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Russia opposes ‘unbalanced’ new UN draft on Syria


Russia said Friday it opposed an “unbalanced” Washington-backed UN draft resolution on Syria because it failed to call for a simultaneous halt in violence by the government and rebels.

The warning came amid tense consultations over a draft resolution aimed at showing the Damascus regime that world opinion had turned against it after nearly a year of violence which, according to the opposition, has claimed nearly 8,500 lives.

Russia and China had previously blocked two UN initiatives because they singled out President Bashar al-Assad for blame and world powers have been under pressure by Moscow to tone down their condemnation of the regime.

Russia’s deputy Foreign Minister Gennady Gatilov said the text under discussion today was still “unbalanced”.

“Its main problem is the absence of a simultaneous call on all sides to take practical steps in the context of ceasing fire,” Gatilov told the Interfax news agency.

Gatilov said Russia was receiving reports that the UN Security Council intended to put the resolution up for a vote at a meeting on Monday and he strongly discouraged world powers from going ahead with the plan.

“It is unacceptable to tie the adoption of any text with a deadline. The time factor is not the most important thing,” Gatilov said.

“The most important thing is to find a text that is realistic, without ambiguity, and aimed at a stable settlement,” he stressed.

A draft of the new resolution obtained by AFP “demands” that the Syrian government “immediately” cease all violence and “calls” on opposition groups to “refrain from all violence” once these conditions are met.

The use of the word “calls” is pointedly weaker than the “demands” made to the Syrian government.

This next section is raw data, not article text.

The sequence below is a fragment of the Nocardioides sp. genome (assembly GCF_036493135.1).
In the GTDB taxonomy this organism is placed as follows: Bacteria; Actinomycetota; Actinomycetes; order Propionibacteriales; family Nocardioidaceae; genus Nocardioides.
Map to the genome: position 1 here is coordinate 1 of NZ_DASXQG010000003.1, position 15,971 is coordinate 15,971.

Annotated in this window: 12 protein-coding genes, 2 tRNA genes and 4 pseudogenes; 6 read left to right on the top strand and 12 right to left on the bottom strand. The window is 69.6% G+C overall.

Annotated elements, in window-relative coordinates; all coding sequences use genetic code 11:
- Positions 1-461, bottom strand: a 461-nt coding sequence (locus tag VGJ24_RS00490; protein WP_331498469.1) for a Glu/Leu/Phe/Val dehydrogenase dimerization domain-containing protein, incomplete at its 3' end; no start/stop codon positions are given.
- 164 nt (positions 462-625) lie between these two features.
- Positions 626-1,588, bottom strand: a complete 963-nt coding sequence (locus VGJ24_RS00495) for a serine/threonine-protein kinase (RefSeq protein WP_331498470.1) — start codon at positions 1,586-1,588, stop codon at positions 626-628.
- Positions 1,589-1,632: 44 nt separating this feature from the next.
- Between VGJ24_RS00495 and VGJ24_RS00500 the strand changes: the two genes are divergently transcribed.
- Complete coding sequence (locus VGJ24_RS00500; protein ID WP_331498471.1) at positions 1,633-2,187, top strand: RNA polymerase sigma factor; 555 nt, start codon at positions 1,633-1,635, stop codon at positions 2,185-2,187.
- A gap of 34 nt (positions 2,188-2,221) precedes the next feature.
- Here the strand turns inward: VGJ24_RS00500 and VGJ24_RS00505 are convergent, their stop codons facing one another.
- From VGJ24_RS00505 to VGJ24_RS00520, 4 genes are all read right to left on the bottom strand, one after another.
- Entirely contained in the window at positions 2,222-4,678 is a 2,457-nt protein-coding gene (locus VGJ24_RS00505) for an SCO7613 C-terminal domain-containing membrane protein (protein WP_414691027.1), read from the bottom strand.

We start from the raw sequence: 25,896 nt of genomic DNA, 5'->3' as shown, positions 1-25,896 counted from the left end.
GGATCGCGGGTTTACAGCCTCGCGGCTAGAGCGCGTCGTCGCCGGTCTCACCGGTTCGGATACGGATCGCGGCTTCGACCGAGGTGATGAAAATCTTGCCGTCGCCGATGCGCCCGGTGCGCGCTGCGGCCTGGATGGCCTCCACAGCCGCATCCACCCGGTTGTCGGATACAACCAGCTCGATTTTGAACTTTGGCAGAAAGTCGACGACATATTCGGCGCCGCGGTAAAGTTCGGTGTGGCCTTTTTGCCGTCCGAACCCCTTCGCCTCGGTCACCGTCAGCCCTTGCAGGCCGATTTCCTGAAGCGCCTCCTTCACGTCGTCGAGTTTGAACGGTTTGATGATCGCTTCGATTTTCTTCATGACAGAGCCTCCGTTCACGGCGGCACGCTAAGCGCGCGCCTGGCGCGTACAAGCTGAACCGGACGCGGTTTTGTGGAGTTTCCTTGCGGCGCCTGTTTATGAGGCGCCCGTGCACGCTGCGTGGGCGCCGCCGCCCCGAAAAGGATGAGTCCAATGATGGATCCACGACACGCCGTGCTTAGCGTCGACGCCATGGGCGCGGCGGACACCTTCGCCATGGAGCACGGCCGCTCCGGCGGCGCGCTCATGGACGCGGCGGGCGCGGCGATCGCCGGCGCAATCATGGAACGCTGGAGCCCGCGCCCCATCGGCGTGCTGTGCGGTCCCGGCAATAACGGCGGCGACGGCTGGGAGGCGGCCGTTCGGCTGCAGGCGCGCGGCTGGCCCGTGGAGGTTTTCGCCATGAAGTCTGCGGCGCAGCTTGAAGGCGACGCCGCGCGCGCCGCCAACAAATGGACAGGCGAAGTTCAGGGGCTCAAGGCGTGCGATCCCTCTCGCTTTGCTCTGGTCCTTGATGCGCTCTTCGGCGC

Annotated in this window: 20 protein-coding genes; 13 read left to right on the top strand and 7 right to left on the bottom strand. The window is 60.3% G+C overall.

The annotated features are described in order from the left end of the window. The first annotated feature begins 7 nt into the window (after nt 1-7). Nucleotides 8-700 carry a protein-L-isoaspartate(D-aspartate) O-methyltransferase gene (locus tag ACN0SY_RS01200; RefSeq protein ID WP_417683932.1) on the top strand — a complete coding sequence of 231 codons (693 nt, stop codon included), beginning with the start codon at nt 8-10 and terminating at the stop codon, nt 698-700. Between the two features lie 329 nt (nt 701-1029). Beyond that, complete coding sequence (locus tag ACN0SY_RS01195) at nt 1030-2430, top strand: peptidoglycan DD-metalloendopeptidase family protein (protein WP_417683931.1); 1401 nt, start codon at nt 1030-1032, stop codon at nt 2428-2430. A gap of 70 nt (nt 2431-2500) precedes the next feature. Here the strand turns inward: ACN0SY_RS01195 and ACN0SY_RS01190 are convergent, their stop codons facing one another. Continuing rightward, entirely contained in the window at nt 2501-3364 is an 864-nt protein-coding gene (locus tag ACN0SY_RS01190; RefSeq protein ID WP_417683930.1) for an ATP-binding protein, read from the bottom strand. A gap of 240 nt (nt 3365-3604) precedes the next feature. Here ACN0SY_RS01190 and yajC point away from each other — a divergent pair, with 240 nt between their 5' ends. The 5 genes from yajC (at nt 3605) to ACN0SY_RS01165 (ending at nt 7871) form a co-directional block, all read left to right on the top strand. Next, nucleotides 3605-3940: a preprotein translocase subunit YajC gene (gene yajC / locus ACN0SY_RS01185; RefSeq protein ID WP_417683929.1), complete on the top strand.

Gatilov’s comments underline Russia’s long-held view that the West was taking a biased approach to the crisis with the aim of ousting Assad, a long-time Russian ally.

Russia has also accused the West of considering its own military campaign against Assad after using NATO-led forces to eliminate the regime in Libya, another erstwhile Moscow ally.

Moscow’s representative to the United Nations on Wednesday accused Libya of helping to train Syrian rebels.

Russia’s prime concern with the draft resolution appears to be that it might allow rebels to swarm cities held by Assad’s army and eventually oust him from power.

“It is unrealistic to expect one side (the Syrian government) to cease its use of force when it knows that the other will occupy the vacated territories,” Russian Foreign Minister Sergei Lavrov said this week.

Lavrov was set to travel to Cairo on Saturday for talks aimed at explaining Moscow’s position to his critical counterparts from the Arab League.

China Friday announced it too was sending an envoy to Saudi Arabia, Egypt and France to explain its position on Syria.

The Kremlin said President Dmitry Medvedev had also sent a personal message about Syria to King Mohamed VI of Morocco — the sole Arab state on the 15-member Security Council.

Gatilov said Russia was still willing to work with the West and regional powers on finding an acceptable compromise.

“The goal is the same — to find a text that contains equal demands on both sides,” Gatilov said.

Russia’s firm stance comes amid Western fears of an even more aggressive tone from Moscow following Vladimir Putin’s crushing win in this month’s presidential elections.

Putin battled with the West throughout his 2000-2008 presidency and led the campaign in Moscow against the air assault on Libya while serving as prime minister under outgoing President Dmitry Medvedev.

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